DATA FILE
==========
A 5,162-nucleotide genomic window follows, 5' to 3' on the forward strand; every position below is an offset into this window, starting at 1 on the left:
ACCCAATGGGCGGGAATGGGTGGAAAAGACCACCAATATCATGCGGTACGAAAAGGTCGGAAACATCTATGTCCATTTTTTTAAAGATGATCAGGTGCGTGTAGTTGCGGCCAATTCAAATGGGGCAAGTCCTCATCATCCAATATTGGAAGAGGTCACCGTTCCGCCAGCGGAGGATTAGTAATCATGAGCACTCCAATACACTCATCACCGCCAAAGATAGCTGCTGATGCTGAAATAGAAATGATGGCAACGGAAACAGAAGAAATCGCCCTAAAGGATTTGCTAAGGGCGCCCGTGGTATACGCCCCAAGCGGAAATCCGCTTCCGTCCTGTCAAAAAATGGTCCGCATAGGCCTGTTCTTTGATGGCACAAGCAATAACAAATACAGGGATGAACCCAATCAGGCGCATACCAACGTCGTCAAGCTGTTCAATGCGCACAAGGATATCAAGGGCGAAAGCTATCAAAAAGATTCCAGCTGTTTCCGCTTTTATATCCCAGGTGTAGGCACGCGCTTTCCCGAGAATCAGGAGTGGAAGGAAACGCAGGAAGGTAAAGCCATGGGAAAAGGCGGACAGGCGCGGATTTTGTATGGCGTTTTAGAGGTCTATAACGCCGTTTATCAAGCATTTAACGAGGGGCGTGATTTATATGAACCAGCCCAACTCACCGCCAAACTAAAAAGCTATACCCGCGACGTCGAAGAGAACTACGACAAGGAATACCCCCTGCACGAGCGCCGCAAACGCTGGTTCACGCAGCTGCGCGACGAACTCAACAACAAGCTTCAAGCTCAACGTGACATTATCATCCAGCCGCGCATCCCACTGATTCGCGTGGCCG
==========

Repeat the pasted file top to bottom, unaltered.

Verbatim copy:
A 5,162-nucleotide genomic window follows, 5' to 3' on the forward strand; every position below is an offset into this window, starting at 1 on the left:
ACCCAATGGGCGGGAATGGGTGGAAAAGACCACCAATATCATGCGGTACGAAAAGGTCGGAAACATCTATGTCCATTTTTTTAAAGATGATCAGGTGCGTGTAGTTGCGGCCAATTCAAATGGGGCAAGTCCTCATCATCCAATATTGGAAGAGGTCACCGTTCCGCCAGCGGAGGATTAGTAATCATGAGCACTCCAATACACTCATCACCGCCAAAGATAGCTGCTGATGCTGAAATAGAAATGATGGCAACGGAAACAGAAGAAATCGCCCTAAAGGATTTGCTAAGGGCGCCCGTGGTATACGCCCCAAGCGGAAATCCGCTTCCGTCCTGTCAAAAAATGGTCCGCATAGGCCTGTTCTTTGATGGCACAAGCAATAACAAATACAGGGATGAACCCAATCAGGCGCATACCAACGTCGTCAAGCTGTTCAATGCGCACAAGGATATCAAGGGCGAAAGCTATCAAAAAGATTCCAGCTGTTTCCGCTTTTATATCCCAGGTGTAGGCACGCGCTTTCCCGAGAATCAGGAGTGGAAGGAAACGCAGGAAGGTAAAGCCATGGGAAAAGGCGGACAGGCGCGGATTTTGTATGGCGTTTTAGAGGTCTATAACGCCGTTTATCAAGCATTTAACGAGGGGCGTGATTTATATGAACCAGCCCAACTCACCGCCAAACTAAAAAGCTATACCCGCGACGTCGAAGAGAACTACGACAAGGAATACCCCCTGCACGAGCGCCGCAAACGCTGGTTCACGCAGCTGCGCGACGAACTCAACAACAAGCTTCAAGCTCAACGTGACATTATCATCCAGCCGCGCATCCCACTGATTCGCGTGGCCG